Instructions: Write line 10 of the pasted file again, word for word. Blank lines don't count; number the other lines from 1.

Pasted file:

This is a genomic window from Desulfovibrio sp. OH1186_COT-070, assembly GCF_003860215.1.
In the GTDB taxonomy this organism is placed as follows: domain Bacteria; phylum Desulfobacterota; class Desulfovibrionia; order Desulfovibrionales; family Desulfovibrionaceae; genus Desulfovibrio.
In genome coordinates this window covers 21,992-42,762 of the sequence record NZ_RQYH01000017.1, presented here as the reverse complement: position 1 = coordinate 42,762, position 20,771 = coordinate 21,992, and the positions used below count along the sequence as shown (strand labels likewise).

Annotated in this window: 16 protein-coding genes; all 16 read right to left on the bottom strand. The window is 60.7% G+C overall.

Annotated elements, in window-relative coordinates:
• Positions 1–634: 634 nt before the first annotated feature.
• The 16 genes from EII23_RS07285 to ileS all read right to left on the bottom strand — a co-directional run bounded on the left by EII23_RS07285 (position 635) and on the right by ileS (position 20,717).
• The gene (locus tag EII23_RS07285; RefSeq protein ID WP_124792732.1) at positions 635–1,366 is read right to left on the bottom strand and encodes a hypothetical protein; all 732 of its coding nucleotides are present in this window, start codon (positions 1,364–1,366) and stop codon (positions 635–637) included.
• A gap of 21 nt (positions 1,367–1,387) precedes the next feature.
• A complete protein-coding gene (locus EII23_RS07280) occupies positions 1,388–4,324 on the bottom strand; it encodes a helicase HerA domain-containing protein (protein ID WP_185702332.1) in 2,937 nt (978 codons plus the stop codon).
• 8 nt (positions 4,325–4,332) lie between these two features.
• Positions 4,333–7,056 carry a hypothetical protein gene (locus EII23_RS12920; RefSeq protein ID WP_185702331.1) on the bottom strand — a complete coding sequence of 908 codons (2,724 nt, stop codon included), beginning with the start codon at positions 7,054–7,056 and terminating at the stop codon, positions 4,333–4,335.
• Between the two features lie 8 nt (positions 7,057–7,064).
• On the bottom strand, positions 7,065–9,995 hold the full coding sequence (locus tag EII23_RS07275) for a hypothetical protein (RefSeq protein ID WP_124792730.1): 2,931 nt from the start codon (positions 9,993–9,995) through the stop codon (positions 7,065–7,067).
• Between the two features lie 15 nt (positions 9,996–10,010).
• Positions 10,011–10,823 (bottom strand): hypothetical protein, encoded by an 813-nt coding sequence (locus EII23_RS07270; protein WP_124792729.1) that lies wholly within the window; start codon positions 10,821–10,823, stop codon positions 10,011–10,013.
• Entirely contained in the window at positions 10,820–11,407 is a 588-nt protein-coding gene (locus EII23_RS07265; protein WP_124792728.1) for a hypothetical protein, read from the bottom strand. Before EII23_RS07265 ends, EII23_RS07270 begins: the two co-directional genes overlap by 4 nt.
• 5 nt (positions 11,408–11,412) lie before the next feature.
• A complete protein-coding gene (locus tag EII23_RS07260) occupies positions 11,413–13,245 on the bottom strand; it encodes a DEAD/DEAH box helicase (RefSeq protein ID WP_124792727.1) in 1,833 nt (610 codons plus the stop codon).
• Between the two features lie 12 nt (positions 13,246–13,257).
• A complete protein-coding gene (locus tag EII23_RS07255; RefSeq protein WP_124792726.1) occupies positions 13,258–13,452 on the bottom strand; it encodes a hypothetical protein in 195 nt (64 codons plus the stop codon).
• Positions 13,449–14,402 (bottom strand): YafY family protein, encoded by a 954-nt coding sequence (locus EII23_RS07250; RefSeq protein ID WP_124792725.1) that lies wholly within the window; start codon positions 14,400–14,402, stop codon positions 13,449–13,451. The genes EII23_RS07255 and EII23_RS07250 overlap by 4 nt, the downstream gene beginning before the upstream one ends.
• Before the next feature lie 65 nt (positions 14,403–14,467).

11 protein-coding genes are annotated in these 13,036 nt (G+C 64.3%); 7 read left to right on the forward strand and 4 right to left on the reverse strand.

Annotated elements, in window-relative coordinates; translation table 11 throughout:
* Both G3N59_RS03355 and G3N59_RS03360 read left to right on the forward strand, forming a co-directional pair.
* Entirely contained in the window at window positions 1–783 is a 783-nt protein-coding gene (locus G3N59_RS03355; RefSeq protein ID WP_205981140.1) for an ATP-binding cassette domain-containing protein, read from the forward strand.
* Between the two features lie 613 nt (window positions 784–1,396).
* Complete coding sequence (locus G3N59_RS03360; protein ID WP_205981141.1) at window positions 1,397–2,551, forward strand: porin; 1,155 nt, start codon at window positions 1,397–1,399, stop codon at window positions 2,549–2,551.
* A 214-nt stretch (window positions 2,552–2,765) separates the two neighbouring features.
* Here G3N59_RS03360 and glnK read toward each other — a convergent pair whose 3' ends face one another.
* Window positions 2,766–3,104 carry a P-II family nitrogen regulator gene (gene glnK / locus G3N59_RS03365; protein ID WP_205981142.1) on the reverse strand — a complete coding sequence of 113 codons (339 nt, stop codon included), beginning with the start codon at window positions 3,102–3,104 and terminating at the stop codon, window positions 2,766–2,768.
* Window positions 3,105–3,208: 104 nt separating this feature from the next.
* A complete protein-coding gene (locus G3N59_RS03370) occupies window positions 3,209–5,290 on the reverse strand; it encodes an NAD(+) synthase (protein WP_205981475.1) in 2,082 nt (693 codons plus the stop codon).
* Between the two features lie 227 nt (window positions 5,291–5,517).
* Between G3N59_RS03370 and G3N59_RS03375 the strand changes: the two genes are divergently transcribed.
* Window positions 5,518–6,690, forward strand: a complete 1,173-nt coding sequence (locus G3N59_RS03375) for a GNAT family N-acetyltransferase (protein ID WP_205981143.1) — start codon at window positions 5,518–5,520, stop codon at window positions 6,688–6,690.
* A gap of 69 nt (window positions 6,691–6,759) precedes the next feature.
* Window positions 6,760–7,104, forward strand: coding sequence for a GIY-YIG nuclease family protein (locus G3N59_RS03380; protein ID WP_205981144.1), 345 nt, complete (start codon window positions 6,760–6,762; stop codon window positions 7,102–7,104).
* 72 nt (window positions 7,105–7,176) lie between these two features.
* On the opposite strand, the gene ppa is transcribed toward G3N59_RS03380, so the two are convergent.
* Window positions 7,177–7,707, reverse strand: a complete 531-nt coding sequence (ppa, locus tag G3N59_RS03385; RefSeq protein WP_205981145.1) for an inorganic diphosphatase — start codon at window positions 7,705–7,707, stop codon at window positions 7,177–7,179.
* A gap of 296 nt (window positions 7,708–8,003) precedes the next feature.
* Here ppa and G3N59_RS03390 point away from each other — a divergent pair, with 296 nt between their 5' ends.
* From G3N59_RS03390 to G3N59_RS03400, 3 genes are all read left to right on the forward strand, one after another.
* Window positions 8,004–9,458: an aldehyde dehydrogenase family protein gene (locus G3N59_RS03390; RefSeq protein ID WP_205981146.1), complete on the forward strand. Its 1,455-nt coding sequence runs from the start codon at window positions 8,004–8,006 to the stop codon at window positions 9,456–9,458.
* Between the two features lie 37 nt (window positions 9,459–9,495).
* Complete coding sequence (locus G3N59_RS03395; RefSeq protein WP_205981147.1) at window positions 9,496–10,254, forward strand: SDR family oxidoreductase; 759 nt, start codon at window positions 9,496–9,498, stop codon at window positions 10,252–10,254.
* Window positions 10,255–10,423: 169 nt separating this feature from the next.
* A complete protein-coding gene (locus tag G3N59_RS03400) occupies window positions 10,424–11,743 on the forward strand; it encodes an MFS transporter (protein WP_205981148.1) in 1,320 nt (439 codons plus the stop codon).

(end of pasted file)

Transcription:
• A complete protein-coding gene (locus EII23_RS07280) occupies positions 1,388–4,324 on the bottom strand; it encodes a helicase HerA domain-containing protein (protein ID WP_185702332.1) in 2,937 nt (978 codons plus the stop codon).